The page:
It’s a complete farce. On the surface, individuals have all these choices, but I can’t really predict what will be best, and the patient can’t either. That’s one of the problems with the fact that all this is privatized. The people who actually have the useful information aren’t in the room.
“The people who actually have the useful information aren’t in the room.” That’s the information asymmetry.
Of course, that’s just one navigator. But we have well-conducted studies as well, which also bear out the information asymmetry:
The Kaiser Family Foundation recently conducted a nationally representative survey of 1292 adults, asking them 10 questions to gauge their knowledge of how health insurance works.
The general public did reasonably well, with 68% answering more than half of the questions correctly (though only 4% got a perfect score of 10). For example, 79% knew that a health insurance premium has to be paid every month even if you don’t use any health care services, and 72% could identify the correct definition of a deductible.
Questions involving arithmetic proved more challenging: Only 51% could correctly calculate the out-of-pocket cost for a hospital stay involving a deductible and copay, and only 16% could determine the cost of an out-of-network lab test where the insurer caps the allowable charge. ….
Not surprisingly, uninsured individuals who took part in the survey—who, by definition have less experience with health insurance—had more difficulty. For example, only 64% of uninsured adults knew that a premium has to be paid every month, only 53% could correctly identify the definition of a deductible, and only 57% knew what a provider network is.
This lack of health insurance literacy (and numeracy) has important implications for how effectively people use health care services and their insurance. Using an out-of-network physician or hospital could cost a patient thousands of dollars in higher out-of-pocket costs. Those who don’t know what a provider network is and that cost-sharing differs substantially between in-network and out-of-network clinicians and medical institutions might unwittingly run up those charges.
Similarly, how many people would think to confirm that the surgeon and anesthesiologist are in their plan’s network when having surgery at an in-network hospital? Just 41% of the general public and 29% of the uninsured knew this was not guaranteed.
The authors’ conclusion is that “insurance literacy” should be fostered. Of course, that presumes good faith on the part of insurance companies, which, to say the least, assumes facts not in evidence. The article goes on to give an example of how ObamaCare’s lemon market — though they don’t call it that — er, works:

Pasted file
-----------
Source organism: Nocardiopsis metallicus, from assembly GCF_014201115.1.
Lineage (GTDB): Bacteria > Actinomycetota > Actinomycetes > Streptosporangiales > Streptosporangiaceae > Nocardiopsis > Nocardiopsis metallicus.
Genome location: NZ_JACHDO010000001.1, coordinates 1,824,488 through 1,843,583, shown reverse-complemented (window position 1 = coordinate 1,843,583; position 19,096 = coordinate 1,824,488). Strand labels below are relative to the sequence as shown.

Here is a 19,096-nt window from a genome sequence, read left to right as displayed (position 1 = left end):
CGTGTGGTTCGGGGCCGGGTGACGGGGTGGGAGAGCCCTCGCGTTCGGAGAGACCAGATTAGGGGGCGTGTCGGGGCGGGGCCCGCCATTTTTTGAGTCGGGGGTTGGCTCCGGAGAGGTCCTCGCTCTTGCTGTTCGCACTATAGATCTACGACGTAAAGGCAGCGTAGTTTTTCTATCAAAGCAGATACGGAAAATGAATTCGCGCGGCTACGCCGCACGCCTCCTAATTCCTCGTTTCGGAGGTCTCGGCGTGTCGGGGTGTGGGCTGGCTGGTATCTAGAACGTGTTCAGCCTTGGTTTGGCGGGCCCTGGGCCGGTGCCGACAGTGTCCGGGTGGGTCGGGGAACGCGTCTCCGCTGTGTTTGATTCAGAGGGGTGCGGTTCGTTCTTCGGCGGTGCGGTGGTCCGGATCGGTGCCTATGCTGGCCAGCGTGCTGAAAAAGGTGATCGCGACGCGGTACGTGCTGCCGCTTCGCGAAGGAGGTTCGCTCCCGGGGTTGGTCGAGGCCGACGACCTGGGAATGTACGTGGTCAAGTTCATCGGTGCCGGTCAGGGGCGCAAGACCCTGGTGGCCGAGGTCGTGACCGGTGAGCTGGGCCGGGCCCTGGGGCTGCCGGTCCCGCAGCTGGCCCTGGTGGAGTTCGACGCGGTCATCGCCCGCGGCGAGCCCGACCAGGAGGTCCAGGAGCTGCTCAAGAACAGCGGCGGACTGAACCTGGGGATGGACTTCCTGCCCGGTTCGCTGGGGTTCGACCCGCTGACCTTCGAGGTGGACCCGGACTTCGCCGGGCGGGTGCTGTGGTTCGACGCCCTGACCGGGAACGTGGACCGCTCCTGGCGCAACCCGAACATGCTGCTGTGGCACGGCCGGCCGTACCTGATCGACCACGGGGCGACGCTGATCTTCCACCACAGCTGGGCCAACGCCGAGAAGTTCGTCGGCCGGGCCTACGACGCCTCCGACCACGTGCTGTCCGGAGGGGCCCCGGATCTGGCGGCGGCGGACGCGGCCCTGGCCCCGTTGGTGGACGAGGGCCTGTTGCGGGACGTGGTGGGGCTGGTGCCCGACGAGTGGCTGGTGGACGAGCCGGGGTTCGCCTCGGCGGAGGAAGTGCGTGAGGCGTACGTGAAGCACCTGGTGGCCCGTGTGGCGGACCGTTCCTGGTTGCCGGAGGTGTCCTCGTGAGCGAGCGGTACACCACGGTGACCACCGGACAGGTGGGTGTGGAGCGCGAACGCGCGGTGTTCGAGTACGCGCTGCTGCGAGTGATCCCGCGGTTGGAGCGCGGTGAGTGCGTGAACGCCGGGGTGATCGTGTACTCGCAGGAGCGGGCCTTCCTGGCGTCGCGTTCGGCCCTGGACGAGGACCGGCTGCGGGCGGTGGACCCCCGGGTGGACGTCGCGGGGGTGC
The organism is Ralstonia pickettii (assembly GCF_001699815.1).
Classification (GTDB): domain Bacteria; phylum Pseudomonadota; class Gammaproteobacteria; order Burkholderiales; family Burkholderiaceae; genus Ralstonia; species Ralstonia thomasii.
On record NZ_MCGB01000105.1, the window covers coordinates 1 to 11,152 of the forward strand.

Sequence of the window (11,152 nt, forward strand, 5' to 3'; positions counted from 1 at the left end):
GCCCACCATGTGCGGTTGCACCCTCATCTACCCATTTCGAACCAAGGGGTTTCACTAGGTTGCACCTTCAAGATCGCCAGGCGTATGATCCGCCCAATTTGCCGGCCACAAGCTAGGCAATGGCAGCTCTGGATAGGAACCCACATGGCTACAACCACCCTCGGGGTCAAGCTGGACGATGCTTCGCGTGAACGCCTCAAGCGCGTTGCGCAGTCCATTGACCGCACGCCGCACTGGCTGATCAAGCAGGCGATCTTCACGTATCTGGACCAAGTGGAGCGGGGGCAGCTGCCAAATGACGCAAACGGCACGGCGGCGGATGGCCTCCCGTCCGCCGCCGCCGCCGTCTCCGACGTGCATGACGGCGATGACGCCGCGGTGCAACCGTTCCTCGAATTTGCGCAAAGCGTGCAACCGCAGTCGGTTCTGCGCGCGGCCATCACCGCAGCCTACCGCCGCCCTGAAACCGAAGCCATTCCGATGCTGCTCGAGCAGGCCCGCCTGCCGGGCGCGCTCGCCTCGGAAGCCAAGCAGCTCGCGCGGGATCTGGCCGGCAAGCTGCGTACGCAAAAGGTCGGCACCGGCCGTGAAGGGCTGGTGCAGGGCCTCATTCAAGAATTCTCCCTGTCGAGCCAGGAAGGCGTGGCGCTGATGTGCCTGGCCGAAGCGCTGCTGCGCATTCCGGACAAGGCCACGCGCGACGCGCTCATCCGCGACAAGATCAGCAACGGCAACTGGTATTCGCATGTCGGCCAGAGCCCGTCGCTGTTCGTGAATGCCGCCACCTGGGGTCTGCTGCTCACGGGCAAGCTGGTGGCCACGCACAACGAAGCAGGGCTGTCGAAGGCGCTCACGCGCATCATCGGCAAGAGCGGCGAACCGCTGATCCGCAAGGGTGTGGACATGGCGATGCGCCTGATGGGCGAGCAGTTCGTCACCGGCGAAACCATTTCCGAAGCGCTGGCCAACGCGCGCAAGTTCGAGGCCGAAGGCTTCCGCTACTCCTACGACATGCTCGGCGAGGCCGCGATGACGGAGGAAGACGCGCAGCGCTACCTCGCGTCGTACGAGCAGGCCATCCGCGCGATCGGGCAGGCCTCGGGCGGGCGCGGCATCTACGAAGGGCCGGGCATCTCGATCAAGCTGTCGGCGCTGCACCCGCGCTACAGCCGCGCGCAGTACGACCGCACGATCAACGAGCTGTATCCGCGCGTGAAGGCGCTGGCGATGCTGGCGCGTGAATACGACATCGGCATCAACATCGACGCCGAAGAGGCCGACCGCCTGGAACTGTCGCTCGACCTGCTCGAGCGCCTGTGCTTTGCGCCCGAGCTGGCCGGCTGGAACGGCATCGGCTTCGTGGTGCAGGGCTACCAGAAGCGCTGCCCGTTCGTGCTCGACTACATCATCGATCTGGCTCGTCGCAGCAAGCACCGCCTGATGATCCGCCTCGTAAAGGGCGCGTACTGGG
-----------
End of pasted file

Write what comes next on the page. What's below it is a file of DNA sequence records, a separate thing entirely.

Consider a single woman aged 40 years in Miami making $30 000 accessing healthcare.gov to shop for insurance for 2015. She would be presented with 90 different plans, described using all the terms that confused many people on the Kaiser survey.
The plan listed first has a monthly premium of $156 after applying an income-related tax credit of $68. (Even people who have received tax credits don’t always know it, which is another potential source of confusion, especially because those tax credits will be reconciled based on actual income when the recipient files her income tax return for the year.)
That lowest-premium plan has a deductible of $6500 that applies to all services except for generic drugs and pays 100% of all services after the deductible is met.
For $7 more per month in premium, our hypothetical consumer could get a plan from the same insurer with a $5000 deductible and 40% coinsurance for most services after the deductible is met.
For $50 more per month in premium, she could get a plan—also from the same insurer—with a $5000 deductible, but with physician visits and generic and preferred brand-name drugs covered with copays before the deductible is met.
Even if this hypothetical woman were a well-informed consumer with perfect knowledge of how much health care she expects to use over the coming year, she would have difficulty deciding which of these 3 plans makes the most sense.
So, amazingly, not only does ObamaCare require people with unpredictable incomes to predict their incomes, it requires people with unpredictable health care needs to predict their health care needs. (“If only I’d known about my case of Dengue Fever beforehand, I would have bought a different policy!”)
I suppose, however, that’s what happens when you deny the very concept of social insurance, and shift all the risk onto individuals. In fact, we might view ObamaCare’s lemon market as part of the neoliberal playbook our whacky elites are going to keep running until the stadium blows up or the fans start ripping the seats out of the stands and throwing them on the field. Counterpunch: